Roy Gutterman, associate professor of magazine, news and digital journalism and director of the Tully Center for Free Speech in the Newhouse School, was featured in the Quartz article “The ways in which Elon Musk could change Twitter on the inside…
SU’s Saunders named 2006 MacArthur Fellow
SU’s Saunders named 2006 MacArthur FellowSeptember 19, 2006Kevin Morrowkdmorrow@syr.edu
George Saunders, associate professor of English in Syracuse University’s College of Arts and Sciences (A&S), today was named one of 25 new MacArthur Fellows by The John D. and Catherine T. MacArthur Foundation. The 2006 recipients of the prestigious award — selected for “their creativity, originality and potential to make important contributions in the future” — will each receive a total of $500,000 in no-strings-attached support paid over the next five years.
Saunders is SU’s second recipient of a MacArthur Fellowship, known popularly as a “genius grant”: Don Mitchell, professor and chair of the geography department in A&S and the Maxwell School, was named a MacArthur Fellow in 1998.
“Syracuse University is proud and excited that George Saunders has been selected as a MacArthur Fellow,” says Chancellor and President Nancy Cantor. “George is a highly distinguished author and scholar who has made a profound impact both in the literary field through his writings and on our students through his teaching here at Syracuse. He is one of today’s greatest writers and is truly deserving of this highly prestigious award.”
“George Saunders is one of our most accomplished and imaginative faculty colleagues and is internationally renowned for the caliber and wit of his fiction,” says A&S Dean Cathryn R. Newton. “The MacArthur Award recognizes George’s brilliance as a writer. We also celebrate his tremendous accomplishments as a teacher of creative writing here at Syracuse.”
In addition to the MacArthur Fellowship, Saunders was named a 2006 Guggenheim Fellow this past April. He teaches in SU’s M.F.A. program in creative writing. Saunders has published three collections of short stories — “In Persuasion Nation” (Riverhead Books, 2006), “Pastoralia” (Riverhead Books, 2000) and “CivilWarLand in Bad Decline” (Riverhead Books, 1996) — as well as an illustrated novella, “The Brief and Frightening Reign of Phil” (Penguin Books, 2005), and a children’s book, “The Very Persistent Gappers of Frip” (Random House, 2000).
His fiction has appeared in The New Yorker, Harper’s, Esquire and numerous other publications. He won the National Magazine Award in 1994 for his story “The 400-pound CEO” and again in 1996 for the story “Bounty.” He was named one of Entertainment Weekly’s top 100 most creative people in entertainment (2001) and one of The New Yorker’s best writers 40 and under (2000).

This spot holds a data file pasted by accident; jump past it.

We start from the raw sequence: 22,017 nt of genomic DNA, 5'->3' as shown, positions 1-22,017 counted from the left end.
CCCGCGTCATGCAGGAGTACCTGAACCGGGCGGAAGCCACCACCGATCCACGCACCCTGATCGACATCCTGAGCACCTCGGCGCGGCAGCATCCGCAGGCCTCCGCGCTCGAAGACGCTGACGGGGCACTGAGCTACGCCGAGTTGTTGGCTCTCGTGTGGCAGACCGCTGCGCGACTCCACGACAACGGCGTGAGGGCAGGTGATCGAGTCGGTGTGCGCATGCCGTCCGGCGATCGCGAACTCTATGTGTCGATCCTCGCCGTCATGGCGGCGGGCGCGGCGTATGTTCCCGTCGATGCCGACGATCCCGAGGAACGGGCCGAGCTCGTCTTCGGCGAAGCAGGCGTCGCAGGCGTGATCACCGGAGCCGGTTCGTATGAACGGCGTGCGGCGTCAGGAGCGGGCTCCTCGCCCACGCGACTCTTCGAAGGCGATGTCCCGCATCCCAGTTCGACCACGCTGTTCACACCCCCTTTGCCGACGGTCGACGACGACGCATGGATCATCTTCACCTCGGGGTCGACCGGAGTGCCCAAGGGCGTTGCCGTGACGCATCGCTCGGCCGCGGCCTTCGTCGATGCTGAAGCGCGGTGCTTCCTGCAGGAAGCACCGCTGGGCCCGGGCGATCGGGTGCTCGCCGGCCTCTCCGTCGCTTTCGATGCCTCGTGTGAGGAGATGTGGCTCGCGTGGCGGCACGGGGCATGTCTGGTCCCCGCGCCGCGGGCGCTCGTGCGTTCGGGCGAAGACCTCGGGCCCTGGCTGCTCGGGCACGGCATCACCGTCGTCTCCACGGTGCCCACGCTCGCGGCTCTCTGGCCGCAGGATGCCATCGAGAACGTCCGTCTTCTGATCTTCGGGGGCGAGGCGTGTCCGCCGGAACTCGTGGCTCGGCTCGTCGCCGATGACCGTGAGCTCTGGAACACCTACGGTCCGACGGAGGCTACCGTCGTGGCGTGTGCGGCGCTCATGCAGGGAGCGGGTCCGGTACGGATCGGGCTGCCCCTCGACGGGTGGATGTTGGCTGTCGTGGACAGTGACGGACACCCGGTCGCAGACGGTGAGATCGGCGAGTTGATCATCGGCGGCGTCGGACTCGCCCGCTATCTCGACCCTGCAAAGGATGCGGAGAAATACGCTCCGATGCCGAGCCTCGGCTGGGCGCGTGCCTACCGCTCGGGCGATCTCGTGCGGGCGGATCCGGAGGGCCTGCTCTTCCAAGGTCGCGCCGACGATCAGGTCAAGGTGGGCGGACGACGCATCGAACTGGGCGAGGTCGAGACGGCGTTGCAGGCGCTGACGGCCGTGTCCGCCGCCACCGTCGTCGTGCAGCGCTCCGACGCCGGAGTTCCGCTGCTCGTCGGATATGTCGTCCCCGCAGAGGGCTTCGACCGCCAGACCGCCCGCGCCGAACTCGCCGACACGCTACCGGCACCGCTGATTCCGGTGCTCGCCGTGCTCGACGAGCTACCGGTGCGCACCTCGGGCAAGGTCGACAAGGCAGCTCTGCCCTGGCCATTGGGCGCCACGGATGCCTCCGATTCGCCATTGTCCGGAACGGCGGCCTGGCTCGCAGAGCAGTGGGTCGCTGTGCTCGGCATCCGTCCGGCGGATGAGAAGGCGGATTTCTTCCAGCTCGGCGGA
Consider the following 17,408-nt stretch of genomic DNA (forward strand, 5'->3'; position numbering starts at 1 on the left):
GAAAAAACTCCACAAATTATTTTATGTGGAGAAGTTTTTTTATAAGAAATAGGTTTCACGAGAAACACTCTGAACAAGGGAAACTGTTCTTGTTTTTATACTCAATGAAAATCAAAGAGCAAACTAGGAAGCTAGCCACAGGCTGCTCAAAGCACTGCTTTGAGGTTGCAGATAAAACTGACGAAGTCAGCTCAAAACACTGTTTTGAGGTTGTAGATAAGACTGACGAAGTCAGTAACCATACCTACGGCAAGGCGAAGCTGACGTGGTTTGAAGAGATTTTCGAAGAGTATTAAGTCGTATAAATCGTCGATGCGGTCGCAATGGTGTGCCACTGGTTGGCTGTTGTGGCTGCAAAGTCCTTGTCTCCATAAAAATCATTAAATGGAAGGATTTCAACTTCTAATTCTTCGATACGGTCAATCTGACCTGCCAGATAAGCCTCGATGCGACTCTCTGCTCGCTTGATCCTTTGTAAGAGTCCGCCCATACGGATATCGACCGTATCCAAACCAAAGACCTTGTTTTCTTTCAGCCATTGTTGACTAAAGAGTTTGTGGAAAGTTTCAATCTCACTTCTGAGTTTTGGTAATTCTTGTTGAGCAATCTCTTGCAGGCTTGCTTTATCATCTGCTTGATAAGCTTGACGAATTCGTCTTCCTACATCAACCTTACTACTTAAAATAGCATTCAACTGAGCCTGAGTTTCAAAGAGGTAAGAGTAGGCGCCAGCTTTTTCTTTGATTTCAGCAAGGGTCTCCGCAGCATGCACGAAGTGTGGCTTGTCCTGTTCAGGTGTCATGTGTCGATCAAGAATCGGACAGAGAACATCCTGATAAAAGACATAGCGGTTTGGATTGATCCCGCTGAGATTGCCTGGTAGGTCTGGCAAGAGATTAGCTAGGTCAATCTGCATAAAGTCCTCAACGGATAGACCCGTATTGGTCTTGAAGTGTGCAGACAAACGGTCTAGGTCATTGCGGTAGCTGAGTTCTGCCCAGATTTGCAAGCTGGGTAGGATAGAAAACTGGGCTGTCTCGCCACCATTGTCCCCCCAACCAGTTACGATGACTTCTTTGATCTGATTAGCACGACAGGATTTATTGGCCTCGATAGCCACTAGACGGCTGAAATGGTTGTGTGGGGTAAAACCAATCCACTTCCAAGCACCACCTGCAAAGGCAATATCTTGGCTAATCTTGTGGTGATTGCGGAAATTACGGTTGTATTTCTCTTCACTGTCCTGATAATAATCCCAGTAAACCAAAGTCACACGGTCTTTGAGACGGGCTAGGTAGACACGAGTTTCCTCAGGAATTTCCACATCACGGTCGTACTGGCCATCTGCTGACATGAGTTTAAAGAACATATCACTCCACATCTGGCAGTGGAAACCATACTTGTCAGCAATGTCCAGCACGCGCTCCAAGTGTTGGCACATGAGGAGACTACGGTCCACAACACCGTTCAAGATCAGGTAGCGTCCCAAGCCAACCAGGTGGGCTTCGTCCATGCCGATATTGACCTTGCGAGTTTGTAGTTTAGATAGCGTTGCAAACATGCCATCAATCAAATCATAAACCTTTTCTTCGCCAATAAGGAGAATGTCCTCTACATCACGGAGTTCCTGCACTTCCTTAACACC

During the last year, he has been writing travel-related pieces for GQ Magazine on trips to Dubai, Nepal and most recently during a drive along the Mexican border.
Saunders’ mordantly hilarious tales retain, at their core, deep sympathy and compassion for the lives he depicts. Characterized by a blend of contrasting elements, much of his fantastic and fanciful writings combine satire and surrealism with a naturalistic, colloquial use of language. With a keen eye for absurdity, a precise ear for vernacular dialogue and a distinctively deadpan narrative voice, Saunders explores the poignant disappointments of his downtrodden characters and the slightly skewed, vaguely futuristic version of American society they inhabit. While his stories are humorous, the moral dilemmas faced by his fictional mothers, husbands, siblings and neighbors underscore their humanity and lend gravity to his work.
Prior to joining the SU faculty in 1997, Saunders was a technical writer and geophysical engineer at Radian International in Rochester, N.Y. He has also explored for oil in Sumatra, played guitar in a Texas bar band and worked in a slaughterhouse.
Saunders earned a B.Sc. degree at the Colorado School of Mines in 1981 and an M.F.A. degree in creative writing at SU in 1988.
MacArthur Fellowships come without stipulations or reporting requirements, offering the opportunity for fellows to accelerate their current activities or take their work in new directions. The unusual level of independence afforded to fellows underscores the spirit of freedom intrinsic to creative endeavors. Fellowships are awarded to women and men of all ages and at all career stages. This year’s recipients include a jazz violinist, a developmental biologist, a sculptor, a cosmologist, a naturalist, an aviation engineer and a deep-sea explorer.
“There is something palpable about this group of MacArthur Fellows — about their character as explorers and pioneers at the absolute cutting edge,” says Daniel J. Socolow, director of the MacArthur Fellows Program. “These are people pushing boldly to change, improve and protect our world, to make it a better place for all of us. This program was designed for such people — designed to provide an extra measure of freedom, visibility and opportunity to sustain and nurture their trajectories.”
“The annual announcement of the MacArthur Fellows is a special opportunity to celebrate the creative individual in our midst,” says MacArthur President Jonathan Fanton. “For 26 years, the MacArthur Fellows Program has recognized and supported individuals who inspire us. This new group of MacArthur Fellows illustrates our conviction that talented and creative individuals, free to follow their insights and instincts, will reveal new discoveries and make a difference in shaping our future.”